Please free our schools from the current education monopoly!

Please free our schools from the current education monopoly!

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© Paynich

This post and response by AJC writer Maureen Downey and local attorney Glenn Delk, a school choice advocate reminds me why we need education reform – and not just because of mishandled funds.

Maureen Downey writes an opposition piece opposing Gov. Deal’s Opportunity School District bill defending our need for more funding and questioning how the state could allow these circumstances of cutting education funds for years  – and suddenly come up with an idea and begin caring about students.

But students have suffered since 2003 from $7.6 billion in funding cuts. Hardest hit by the cuts were rural districts that could not make up the lost funds through local property digests, and low-income children for whom lower class sizes and after-school programs mean the difference between passing and failing

When districts complained to the Legislature, the reply was succinct: Do more with less.

Glenn Delk reminds me that it is not just that schools aren’t spending the funding correctly, but that the monopoly that is our education system needs to be broken down.

Like the teachers’ union, the school boards’ association and the superintendents’ association, Ms. Downey chooses to ignore the cold hard fact that, contrary to her claim that we have to rebuild communities before academic performance can improve, organizations such as KIPP, Basis Schools and High Tech High have proven low-income minority students, can and do perform at world class levels without spending more money, if freed from the current monopoly.

For example, Basis students, while receiving $6,500 per student, far less than Georgia’s average of $9,000, outperform the entire world on the international tests.

Ms. Downey and opponents of giving students additional opportunities to escape the monopoly known as district-run schools should attend the April 22 screening in Brookhaven of the documentary, “Most Likely to Succeed.” The movie shows what is possible when the best and brightest are hired to teach, treated as true professionals with freedom and autonomy to teach students who’ve chosen to attend and expected to take ownership of their education.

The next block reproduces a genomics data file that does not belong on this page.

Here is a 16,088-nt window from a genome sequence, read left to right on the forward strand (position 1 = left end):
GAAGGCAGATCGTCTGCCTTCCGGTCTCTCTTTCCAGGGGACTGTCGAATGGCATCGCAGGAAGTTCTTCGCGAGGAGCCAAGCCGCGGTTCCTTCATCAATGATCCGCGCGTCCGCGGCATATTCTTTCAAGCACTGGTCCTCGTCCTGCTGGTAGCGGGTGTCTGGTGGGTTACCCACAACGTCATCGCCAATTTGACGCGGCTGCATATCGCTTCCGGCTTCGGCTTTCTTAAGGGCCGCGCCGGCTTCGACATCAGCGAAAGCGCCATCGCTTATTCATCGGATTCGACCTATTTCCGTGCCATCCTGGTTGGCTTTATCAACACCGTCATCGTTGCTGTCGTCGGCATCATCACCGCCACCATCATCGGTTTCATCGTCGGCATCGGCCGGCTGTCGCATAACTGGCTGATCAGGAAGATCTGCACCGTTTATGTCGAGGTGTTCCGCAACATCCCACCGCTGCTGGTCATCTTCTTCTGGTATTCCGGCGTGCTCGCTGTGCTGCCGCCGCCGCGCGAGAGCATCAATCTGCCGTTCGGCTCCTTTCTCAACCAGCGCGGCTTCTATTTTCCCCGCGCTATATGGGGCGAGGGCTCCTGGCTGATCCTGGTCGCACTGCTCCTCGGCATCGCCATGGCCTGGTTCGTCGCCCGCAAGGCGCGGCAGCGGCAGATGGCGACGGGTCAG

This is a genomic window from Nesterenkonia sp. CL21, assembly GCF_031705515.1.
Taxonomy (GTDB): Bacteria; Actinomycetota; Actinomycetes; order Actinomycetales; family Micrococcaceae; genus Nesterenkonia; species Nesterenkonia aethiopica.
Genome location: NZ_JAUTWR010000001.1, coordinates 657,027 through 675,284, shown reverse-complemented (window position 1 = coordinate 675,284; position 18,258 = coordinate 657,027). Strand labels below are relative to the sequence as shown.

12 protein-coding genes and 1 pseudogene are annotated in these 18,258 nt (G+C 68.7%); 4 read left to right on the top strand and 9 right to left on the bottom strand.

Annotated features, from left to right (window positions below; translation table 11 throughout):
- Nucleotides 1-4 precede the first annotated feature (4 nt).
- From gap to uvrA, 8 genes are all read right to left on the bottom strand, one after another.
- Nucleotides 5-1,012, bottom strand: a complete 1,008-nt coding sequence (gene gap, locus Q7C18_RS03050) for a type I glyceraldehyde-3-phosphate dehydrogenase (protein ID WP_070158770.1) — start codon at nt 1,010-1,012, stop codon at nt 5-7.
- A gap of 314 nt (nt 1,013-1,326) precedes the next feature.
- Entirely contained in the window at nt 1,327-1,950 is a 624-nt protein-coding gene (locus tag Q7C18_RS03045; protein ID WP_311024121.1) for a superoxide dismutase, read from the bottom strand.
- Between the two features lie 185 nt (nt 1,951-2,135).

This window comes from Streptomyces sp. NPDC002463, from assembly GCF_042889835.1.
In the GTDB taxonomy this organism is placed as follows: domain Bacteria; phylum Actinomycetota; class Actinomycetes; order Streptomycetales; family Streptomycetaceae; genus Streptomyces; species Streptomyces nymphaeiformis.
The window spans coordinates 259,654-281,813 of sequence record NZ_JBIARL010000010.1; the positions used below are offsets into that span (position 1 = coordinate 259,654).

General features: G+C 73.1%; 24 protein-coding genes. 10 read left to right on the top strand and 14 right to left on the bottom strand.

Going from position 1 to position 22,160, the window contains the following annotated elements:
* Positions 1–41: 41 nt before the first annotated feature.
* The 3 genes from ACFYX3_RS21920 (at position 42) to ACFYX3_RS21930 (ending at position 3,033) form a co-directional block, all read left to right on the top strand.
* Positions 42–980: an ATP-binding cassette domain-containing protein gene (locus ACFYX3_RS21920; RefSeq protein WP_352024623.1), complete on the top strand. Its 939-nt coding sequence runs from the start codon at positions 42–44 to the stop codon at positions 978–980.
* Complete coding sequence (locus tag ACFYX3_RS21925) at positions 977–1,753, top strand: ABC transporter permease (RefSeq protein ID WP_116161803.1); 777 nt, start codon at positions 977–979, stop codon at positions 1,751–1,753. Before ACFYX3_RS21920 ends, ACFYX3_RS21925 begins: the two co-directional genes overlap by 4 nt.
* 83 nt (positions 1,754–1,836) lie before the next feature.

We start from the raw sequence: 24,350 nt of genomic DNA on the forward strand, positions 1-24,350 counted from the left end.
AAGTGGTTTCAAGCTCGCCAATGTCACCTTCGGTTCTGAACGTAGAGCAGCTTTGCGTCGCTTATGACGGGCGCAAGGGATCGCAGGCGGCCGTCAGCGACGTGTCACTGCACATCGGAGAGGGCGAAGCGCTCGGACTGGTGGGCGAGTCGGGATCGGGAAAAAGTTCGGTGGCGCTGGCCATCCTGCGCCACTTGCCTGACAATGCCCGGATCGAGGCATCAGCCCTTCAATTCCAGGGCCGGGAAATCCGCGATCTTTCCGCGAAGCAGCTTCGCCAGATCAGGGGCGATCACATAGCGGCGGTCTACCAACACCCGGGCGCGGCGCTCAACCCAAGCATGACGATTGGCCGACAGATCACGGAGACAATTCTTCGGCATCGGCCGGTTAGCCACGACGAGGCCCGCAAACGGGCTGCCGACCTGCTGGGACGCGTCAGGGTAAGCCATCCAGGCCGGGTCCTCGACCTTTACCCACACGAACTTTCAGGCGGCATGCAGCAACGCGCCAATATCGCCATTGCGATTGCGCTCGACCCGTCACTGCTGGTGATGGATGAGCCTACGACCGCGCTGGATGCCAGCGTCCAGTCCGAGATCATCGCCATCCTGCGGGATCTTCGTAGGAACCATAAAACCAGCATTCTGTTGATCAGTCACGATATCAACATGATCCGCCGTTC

The movie focuses on High Tech High, a San Diego-based charter network, which, while operating on $7,200 per student, has managed to achieve an 88 percent graduation rate from college. More than 8,000 students apply annually for the 400 slots, while 1,500 teachers apply for 50 positions. High Tech High has no admission tests, with students chosen by a random lottery.

History shows us that monopolies do not give up their power voluntarily.

So yes, schools can be successful and bridge the community gap with less funding. It just needs to be focused in the correct ways. I have heard a former top KIPP administrator in GA talk about the way they engage parents and students in their school community. He admits it is hard work. You can’t just wake up one day and the system is perfectly in place. But these are key samples of things that schools could do now. You know what holds school up from community engagement? Uninterested and unwilling staff and teachers. Charters like KIPP and the MET, build in an expectation that all of their teachers and staff will engage with parents and students regularly and after school hours if necessary. He mentions students who choose to attend these schools and are expected to take ownership of their education. I remember when a Warwick, RI city councilor told me that she mentored kids at the MET and they didn’t respond well to taking ownership of their education. Just because a student doesn’t latch onto an idea initially doesn’t mean it isn’t a skill that needs to be learned and can be learned. I guarantee you that those students who don’t do well taking responsibility are just as lost in traditional public schools.

But, since we are on the topic – please we need to only be paying salaries for effective teachers, effective principals, no excess in school admin positions in the multiple 6 digits, remove the nepotism, and actually make sure that what is “discovered” at the district level is actually being implemented in each school.


Dennis Littky: Just do it!

One of my complaints about my education is that I learned later in life that I would have liked, that I was extremely passionate about education policy. There was absolutely no way to embrace that topic and passion in my high school. The Met School, which I talked about in this last post, would have been ideal for me to start exploring education and discover how to demonstrate my passion for education. It would have been just a coincidence that the type of reforms I want to do are embodied in The Met school. I could have really spearheaded my education policy career in a school like The Met.